Nagasino was a castle in Mikawa built on a naturally strong position where the Taki and the Ono rivers joined to form the Toyo. At the time of the civil war in Japan Nagasino had changed hands several times. In May 1575 it was held for Oda Nobunaga, one of the greatest Japanese warlords, by a samurai named Okudaira Sadamasa. On June 16 the castle was attacked by Takeda Katsuyori, the son and heir of the famous Takeda Shingen, the principal adversary of the Oda clan. After his attempts to take it by storm had failed, Katsuori besieged the castle trying to starve the defenders out. One of the Oda samurai managed to slip through the enemy ranks at night and took a message to Nobunaga. Soon considerable reinforsements commanded by Nobunaga and his vassals were on the way. Nobunaga saw in the relief of Nagasino an opportunity to crush finally the Takeda clan. He brought with him about 35000 men, twice as much as the besieging Takeda force. The old retainers of Shingen (Baba and Naito) advised their lord to withdraw, but Katsuyori was for fighting. Then they suggested an all-out assault on the castle so they could occupy it before the arrival of Nobunaga\'s troops, but Katsuyori turned this suggestion down. He was too sure of his excellent cavalry and he knew, that Nobunaga\'s larger army was much less reliable and not so well trained as his own.
Nobunaga took a strong position on a high ground behind a stream a mile from the Takeda lines and built a loose palisade of stakes and ropes. He detached 3000 musketeers (the principle Japanese fire-arm was a matchlock arquebus, its drawbacks were its short range and slow loading) and lined them in three ranks. They were ordered to fire each rank alternately in volleys.
The battle began at dawn on June 29 1575. The ground was uneven and muddy. As soon as the Takeda horsemen approached the edge of the stream, a devastating volley of a thousand arquebuses tore into them. Volley after volley followed every 20 seconds. Soon most of the Takeda commanders lay among the dead. Katsuyori personally led the final assault on the stockade but was beaten off. At that moment the garrison of the Nagasino castle attacked him in the rear, and the Oda main body left the palisade and joined in hand-to-hand fighting.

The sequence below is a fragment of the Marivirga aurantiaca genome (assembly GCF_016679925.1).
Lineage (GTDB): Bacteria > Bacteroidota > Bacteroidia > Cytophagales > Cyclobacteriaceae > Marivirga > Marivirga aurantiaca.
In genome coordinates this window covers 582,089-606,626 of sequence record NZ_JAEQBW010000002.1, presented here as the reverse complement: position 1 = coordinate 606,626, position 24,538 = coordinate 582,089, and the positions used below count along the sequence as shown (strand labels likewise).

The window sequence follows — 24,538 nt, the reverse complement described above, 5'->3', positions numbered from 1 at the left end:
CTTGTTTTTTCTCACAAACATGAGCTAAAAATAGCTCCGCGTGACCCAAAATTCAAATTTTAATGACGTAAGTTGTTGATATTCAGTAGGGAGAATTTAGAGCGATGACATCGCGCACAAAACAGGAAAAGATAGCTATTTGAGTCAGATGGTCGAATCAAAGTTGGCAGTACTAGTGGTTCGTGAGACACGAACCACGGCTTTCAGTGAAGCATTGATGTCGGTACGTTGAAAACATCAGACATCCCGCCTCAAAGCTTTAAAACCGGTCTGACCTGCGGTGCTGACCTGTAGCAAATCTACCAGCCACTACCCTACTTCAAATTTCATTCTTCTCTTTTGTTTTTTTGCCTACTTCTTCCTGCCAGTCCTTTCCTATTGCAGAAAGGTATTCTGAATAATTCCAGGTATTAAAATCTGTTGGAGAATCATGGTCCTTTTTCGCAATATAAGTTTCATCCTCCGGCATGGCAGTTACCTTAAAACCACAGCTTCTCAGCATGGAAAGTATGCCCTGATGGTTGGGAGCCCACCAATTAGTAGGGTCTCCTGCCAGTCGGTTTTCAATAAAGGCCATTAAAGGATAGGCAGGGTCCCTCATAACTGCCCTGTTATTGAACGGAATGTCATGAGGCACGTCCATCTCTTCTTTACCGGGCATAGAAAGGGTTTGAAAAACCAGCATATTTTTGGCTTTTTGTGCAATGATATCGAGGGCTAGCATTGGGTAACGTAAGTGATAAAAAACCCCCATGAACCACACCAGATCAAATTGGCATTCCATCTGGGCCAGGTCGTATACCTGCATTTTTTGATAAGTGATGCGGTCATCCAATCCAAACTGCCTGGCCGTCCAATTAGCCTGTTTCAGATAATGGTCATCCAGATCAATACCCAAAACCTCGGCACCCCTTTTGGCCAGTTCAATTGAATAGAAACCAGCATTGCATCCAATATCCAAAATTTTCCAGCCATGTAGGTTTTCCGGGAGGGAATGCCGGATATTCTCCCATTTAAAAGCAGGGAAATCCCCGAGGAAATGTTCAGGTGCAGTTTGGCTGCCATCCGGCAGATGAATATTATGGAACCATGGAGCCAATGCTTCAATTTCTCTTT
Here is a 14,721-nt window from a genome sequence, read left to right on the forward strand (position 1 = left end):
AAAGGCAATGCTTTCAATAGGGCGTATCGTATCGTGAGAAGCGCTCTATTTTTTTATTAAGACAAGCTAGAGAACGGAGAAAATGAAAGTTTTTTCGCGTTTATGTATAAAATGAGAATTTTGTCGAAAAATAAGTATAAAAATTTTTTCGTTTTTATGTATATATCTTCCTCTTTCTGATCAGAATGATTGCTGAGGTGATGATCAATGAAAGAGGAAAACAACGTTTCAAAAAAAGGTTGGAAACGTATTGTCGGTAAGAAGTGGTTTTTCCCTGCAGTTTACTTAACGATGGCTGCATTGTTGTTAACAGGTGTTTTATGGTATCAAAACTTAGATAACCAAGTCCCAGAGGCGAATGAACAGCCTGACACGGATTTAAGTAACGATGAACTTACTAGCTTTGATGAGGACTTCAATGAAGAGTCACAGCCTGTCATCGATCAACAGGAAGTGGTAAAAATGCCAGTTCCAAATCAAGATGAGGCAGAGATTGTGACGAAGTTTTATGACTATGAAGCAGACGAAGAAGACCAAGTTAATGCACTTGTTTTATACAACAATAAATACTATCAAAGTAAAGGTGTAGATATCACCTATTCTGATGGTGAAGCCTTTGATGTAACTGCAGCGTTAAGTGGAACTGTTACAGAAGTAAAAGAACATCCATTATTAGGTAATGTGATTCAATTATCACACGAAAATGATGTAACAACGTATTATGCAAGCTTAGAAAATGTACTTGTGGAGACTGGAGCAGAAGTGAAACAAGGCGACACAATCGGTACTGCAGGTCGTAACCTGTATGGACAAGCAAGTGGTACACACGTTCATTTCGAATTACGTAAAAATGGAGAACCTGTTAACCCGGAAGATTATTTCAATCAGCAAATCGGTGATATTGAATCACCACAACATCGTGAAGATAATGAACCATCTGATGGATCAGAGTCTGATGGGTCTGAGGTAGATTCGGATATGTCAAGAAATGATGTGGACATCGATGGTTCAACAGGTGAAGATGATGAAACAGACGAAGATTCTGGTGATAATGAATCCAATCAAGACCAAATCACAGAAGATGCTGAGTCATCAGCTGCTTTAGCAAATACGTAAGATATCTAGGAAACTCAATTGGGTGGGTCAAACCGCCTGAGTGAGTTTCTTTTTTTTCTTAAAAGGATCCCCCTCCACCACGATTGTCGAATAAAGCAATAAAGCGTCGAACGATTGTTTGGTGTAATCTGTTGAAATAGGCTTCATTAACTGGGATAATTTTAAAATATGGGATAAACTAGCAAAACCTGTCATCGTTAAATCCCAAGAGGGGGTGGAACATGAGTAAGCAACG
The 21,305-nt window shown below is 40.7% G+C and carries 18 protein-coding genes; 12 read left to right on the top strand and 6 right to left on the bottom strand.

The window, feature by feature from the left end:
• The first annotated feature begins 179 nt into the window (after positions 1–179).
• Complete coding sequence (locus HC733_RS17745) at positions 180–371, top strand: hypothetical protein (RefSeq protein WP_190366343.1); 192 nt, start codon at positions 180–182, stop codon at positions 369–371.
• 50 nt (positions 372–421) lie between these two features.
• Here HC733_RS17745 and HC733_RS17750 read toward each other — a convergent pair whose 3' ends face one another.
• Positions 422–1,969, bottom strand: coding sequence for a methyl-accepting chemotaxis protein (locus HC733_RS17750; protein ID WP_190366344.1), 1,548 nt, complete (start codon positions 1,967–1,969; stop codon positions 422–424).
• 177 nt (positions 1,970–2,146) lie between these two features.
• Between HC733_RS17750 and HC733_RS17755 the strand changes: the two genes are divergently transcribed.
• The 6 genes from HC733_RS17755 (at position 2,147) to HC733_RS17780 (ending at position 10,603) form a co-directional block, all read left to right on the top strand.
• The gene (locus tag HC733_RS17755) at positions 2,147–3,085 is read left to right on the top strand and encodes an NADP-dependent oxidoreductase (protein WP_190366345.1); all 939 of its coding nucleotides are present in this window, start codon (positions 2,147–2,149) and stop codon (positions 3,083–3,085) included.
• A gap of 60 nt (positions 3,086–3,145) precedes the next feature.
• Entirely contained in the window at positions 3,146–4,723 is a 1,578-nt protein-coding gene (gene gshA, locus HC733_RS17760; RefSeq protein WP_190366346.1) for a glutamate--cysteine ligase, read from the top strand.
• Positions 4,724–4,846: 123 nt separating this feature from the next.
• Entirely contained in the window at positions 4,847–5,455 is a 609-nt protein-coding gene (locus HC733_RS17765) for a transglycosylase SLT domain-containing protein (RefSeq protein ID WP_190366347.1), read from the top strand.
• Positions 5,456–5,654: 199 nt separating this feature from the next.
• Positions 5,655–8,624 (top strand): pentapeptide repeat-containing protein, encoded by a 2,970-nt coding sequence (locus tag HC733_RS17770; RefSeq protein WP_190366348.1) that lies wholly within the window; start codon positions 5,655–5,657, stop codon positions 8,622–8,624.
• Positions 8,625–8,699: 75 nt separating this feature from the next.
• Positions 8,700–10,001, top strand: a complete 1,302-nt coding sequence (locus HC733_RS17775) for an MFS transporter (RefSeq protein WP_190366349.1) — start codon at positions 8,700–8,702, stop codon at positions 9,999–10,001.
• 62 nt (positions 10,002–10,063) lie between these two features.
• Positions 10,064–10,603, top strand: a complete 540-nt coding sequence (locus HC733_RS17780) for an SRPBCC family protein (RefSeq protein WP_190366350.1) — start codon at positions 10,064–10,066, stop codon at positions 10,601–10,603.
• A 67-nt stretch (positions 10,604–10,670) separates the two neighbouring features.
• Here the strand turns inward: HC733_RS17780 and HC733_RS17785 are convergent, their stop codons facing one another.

Now you have a chance to re-write the history of Japan. In this game you play for the Takeda clan against the much larger army of Oda Nobunaga and his generals - Toyotomi Hideyoshi, Tokugava Ieyasu, Honda Tadakatsu, Oda Nobutada, etc.
“1575_Nagasino” is a campaign based in Japan where you take control of a small army lead by Katsuyori.
Playability: This campaign’s playability was good, it was fun to play and the choices were great. Not only this but through an impressive group of Ai files you could control when an ally sent his army into combat which was truly original. This was inventive and felt like you were really taking charge without controlling them. For the most part this campaign playability is good, the only thing that irritated me once was when I sent them to attack but the bamboo had not been removed so the Ai looked everywhere and got stuck. So they all went attacked in small groups and as a result were massacred.
I feel this is a minor bug and down to my willingness to attack straight away rather than the design flaw.
Balance: The balance in this campaign was a tad hard. This was because the sheer number of enemies you have to fight. It took me several times before I realised how to effectively use my army and my ally’s army effectively. I won’t spoil this for you because that’s what makes this campaign fun, in that it provides a strong challenge. If you like micro-management this campaign is definitely worth a look.
Creativity: 1575 Nagasino’s creativity was strong. It provided another solid part of a good all round campaign. The most creative feature of this campaign I feel has to be the ability to tell your ally to attack when you want and with the units of your choices. This is a great spark of originality and the Ai was great.
Map Design: The map design of ENOTH’s latest creation was well crafted and was good. Some parts of the map seemed a little odd though, there was desert near bamboo and this did not look right. Most of the map was beautiful although the use of gaia flowers was perhaps over-used on the farm land areas. On the whole though the map was good to look at and was attractive.
Story/Instructions: The story is based around the “what if” question in the sense that you are trying to change previous historical events outcome. This is ok and can add to the fun knowing you could have brought about a drastic change in events in Japan’s history. The story was portrayed well, I think it would all-ways be hard to make an alternate history scenario and the author has done well in this respect. The instructions were clear and seemed ok but a few times I saw instructions just seem to vanish before I finished reading them.
Overall: A good campaign and with a good playability and a great Ai. For anyone looking for an interesting challenge this is recommended.